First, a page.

cos
sin
sin
cos
(
diagram
)
This
,
0
y
=
x
a
T
0
;
1
y
=
x
a
T
1
Transformation
y
=
x
A
can be written as
y
=
1
0
y
y
=
cos
sin
sin
cos
1
0
x
x
=
cos
sin
sin
cos
1
0
1
0
x
x
x
x
with new basis as
0
a
,
1
a
.
For 2D unitary transforms we have
2
)
,
(
m
n
n
m
u
=
2
)
,
(
k
l
l
k
v
.
2)
Energy Compaction Property
:
Most unitary transforms have a tenden
cy to pack a large
fraction of average energy of an image into relatively few
transform coefficients. Since total energy is preserved this
implies that many transform coefficients will contain very
little energy. If
u
and
u
R
denote the mean and covariance
of vector
u
then corresponding quantities for
v
are
v
v
E
=
]
[
u
A
E
=
u
A
And
v
R
=
T
u
v
v
v
E
*
)
(
)
(
=
]
)
(
)
(
[
*
T
u
u
A
u
A
A
u
A
E
=
A
]
)
(
)
(
[
*
T
u
u
A
u
A
A
u
A
E
T
A
*
=
T
A
R
A
u
*
Varia
nces of the transform coefficients are given by the
diagonal elements of
v
R
i.e
k
k
v
R
,
=
)
(
2
k
v
)
(
2
k
v
=
k
k
kT
u
A
R
A
,
Since
A
is unitary , it implies:
2
1
0
)
(
N
k
v
k
=
v
v
T
*
=
u
A
A
T
T
*
*
=
2
1
0
)
(
N
n
u
u
and
)
(
1
0
2
k
N
k
v
=
T
A
R
A
T
u
r
*
=
u
r
R
T
=
)
(
1
0
2
n
N
n
n
2
1
)
(
k
v
E
N
k
=
1
0
2
)
(
N
n
n
u
E
The average energy
2
)
(
k
v
E
of transform coefficients
)
(
k
v
tends to be unevenly distributed, although it may be evenly
distributed for input sequence
)
(
n
u
.
For a 2D random field
)
,
(
n
m
u
,
with mean
n
m
u
,
and
covariance
n
m
n
m
r
,
;
,
,
its transform coefficients
l
k
v
,
satisfy the properties
,
)
,
(
l
k
v
=
)
,
(
)
,
(
)
,
(
1
0
,
n
m
n
l
a
m
k
a
N
n
m
u
)
,
(
l
k
v
=
1
0
,
,
)
,
(
)
,
(
N
n
m
n
m
u
E
n
l
a
m
k
a
and
)
,
(
2
l
k
v
=
2
,
,
l
k
l
k
v
E
u
=
n
l
a
m
k
a
m
n
m
n
,
,
n
l
a
m
k
a
n
m
n
m
r
,
,
,
;
,
*
*
If covariance of
n
m
u
,
is separable i.e
n
m
n
m
r
,
;
,
=
n
n
r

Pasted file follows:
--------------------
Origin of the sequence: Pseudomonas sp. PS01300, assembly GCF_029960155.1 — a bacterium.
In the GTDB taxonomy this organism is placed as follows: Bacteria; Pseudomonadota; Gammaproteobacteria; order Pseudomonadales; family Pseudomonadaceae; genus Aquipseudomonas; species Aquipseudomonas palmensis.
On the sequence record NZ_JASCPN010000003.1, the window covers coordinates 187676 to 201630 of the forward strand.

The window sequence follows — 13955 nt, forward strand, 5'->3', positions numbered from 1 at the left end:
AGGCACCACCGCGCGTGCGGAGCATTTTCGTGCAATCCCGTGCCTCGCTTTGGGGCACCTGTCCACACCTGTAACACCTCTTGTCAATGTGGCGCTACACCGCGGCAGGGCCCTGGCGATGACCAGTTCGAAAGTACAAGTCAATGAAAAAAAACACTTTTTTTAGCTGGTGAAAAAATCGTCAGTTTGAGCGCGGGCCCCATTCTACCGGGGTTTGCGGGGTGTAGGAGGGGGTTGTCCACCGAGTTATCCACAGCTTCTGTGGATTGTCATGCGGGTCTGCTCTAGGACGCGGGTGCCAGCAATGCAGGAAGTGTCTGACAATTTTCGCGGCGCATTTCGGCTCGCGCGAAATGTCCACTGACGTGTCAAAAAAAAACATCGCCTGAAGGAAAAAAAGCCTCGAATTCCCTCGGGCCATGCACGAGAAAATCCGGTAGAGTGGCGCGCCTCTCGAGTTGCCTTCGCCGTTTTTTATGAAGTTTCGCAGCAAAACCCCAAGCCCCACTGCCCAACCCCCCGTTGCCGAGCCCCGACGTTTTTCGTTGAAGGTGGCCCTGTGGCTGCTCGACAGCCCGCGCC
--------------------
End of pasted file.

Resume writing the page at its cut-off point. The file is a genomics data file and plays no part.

m
m
r
,
,
2
1
Then variances of transform coefficients
can be written as a
sepa
rable product
l
k
v
,
2
=
k
k
2
2
2
1
k
k
k
k
T
T
A
R
A
A
R
A
,
*
2
,
*
1
where
1
R
=
m
m
r
,
1
;
n
n
r
R
,
2
2
3) Decorrelation : When input
vector elements are highly
correlated , the transform coefficients tend to be uncorrelated. That
is , the off

diagonal terms of covariance matrix
v
R
tend to be small
compared to diagonal elements.
4)
Other properties
:
(a) The determin
ant and eigenvalues of
a unitary matrix have unity magnitute.
(b) Entropy of a random vector is observed under unitary
transformation average information of the random vector
is preserved.
Example
:
Given the entropy of an
1
N
Gaussian
random vector
u
with mean
and covariance
u
R
, as :
u
H
=
2
1
2
2
log
2
u
R
e
N
To show
u
H
is invariant under any unitary
transformation.
Let
v
=
u
A
u
=
v
A
1
=
v
A
T
*
u
A
H
=
N
u
eR
N
1
2
2
log
2
Use the definition of
u
R
we have
N
u
u
T
A
u
A
A
u
A
E
1
*
=
N
T
u
A
R
A
1
*
=
N
u
R
1
Now
N
v
R
1
=
N
A
1
N
u
R
1
N
T
A
1
*
=
4
1
u
R
v
R
=
T
A
R
A
u
*
Also
T
A
A
*
=
*
A
A
T
=
I
A
R
A
v
=
A
A
R
A
A
T
u
*
=
T
T
u
A
A
R
*
=
u
R
u
A
H
=
N
v
A
R
A
e
N
T
1
*
2
log
2
=
)
2
log(
2
1
1
1
N
N
v
N
A
R
A
ex
N